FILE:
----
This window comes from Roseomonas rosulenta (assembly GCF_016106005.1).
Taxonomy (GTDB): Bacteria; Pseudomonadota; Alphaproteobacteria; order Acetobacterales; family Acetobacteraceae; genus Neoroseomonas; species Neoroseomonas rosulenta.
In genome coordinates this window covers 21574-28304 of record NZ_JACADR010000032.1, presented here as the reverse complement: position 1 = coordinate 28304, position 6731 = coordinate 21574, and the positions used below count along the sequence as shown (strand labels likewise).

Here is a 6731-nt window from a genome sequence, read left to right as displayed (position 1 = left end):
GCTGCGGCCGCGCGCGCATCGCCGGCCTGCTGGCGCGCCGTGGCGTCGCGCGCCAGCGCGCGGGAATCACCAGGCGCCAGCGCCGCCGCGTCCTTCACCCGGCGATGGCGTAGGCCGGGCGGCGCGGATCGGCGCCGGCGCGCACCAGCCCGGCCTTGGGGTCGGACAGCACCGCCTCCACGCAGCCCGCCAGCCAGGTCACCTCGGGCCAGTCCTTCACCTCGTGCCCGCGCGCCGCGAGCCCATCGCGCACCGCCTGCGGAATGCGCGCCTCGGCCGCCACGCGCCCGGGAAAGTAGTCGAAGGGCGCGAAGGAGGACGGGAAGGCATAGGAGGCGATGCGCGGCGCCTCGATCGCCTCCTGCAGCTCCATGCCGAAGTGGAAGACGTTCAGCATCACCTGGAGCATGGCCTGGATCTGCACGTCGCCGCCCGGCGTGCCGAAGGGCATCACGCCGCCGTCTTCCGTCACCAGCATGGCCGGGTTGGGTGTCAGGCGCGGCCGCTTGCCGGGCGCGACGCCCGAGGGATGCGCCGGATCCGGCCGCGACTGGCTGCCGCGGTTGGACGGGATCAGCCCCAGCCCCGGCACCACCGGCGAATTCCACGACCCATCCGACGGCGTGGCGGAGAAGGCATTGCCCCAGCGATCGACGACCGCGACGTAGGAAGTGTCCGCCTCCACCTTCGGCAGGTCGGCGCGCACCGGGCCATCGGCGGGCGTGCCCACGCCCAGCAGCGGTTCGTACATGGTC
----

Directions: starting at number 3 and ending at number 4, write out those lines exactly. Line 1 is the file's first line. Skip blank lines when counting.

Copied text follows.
In genome coordinates this window covers 21574-28304 of record NZ_JACADR010000032.1, presented here as the reverse complement: position 1 = coordinate 28304, position 6731 = coordinate 21574, and the positions used below count along the sequence as shown (strand labels likewise).

Here is a 6731-nt window from a genome sequence, read left to right as displayed (position 1 = left end):